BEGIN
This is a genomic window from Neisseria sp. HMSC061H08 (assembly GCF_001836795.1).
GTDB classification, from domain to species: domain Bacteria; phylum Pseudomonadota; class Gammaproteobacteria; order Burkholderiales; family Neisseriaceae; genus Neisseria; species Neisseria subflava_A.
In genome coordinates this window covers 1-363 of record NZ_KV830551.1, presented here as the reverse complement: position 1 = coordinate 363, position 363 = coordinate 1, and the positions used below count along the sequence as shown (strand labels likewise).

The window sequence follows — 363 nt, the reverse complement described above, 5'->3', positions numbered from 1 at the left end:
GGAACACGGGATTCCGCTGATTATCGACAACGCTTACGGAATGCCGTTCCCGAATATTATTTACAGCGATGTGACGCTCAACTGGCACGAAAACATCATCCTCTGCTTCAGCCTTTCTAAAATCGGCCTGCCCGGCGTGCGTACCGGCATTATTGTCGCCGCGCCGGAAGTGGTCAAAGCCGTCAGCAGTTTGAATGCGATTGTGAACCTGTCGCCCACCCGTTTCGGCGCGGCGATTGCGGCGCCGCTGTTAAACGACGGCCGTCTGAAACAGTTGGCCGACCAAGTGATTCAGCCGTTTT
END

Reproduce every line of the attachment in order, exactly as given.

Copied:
This is a genomic window from Neisseria sp. HMSC061H08 (assembly GCF_001836795.1).
GTDB classification, from domain to species: domain Bacteria; phylum Pseudomonadota; class Gammaproteobacteria; order Burkholderiales; family Neisseriaceae; genus Neisseria; species Neisseria subflava_A.
In genome coordinates this window covers 1-363 of record NZ_KV830551.1, presented here as the reverse complement: position 1 = coordinate 363, position 363 = coordinate 1, and the positions used below count along the sequence as shown (strand labels likewise).

The window sequence follows — 363 nt, the reverse complement described above, 5'->3', positions numbered from 1 at the left end:
GGAACACGGGATTCCGCTGATTATCGACAACGCTTACGGAATGCCGTTCCCGAATATTATTTACAGCGATGTGACGCTCAACTGGCACGAAAACATCATCCTCTGCTTCAGCCTTTCTAAAATCGGCCTGCCCGGCGTGCGTACCGGCATTATTGTCGCCGCGCCGGAAGTGGTCAAAGCCGTCAGCAGTTTGAATGCGATTGTGAACCTGTCGCCCACCCGTTTCGGCGCGGCGATTGCGGCGCCGCTGTTAAACGACGGCCGTCTGAAACAGTTGGCCGACCAAGTGATTCAGCCGTTTT